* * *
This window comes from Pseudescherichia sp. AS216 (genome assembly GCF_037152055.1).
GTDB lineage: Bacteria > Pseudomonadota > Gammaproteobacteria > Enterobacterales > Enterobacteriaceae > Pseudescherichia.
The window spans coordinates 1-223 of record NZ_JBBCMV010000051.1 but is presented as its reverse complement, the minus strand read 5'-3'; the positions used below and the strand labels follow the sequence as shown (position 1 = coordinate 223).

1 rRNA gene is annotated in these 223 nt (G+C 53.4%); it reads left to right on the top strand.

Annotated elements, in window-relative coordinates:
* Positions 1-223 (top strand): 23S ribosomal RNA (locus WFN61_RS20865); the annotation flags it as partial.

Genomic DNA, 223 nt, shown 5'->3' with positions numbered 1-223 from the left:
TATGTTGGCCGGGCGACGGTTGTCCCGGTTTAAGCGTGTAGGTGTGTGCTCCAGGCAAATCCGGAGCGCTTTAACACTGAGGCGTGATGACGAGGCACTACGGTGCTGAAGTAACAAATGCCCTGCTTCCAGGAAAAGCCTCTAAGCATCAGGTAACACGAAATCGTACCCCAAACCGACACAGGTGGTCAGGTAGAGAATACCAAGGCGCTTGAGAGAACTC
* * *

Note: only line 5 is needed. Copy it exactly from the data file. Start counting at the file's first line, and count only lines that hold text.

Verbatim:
Annotated elements, in window-relative coordinates: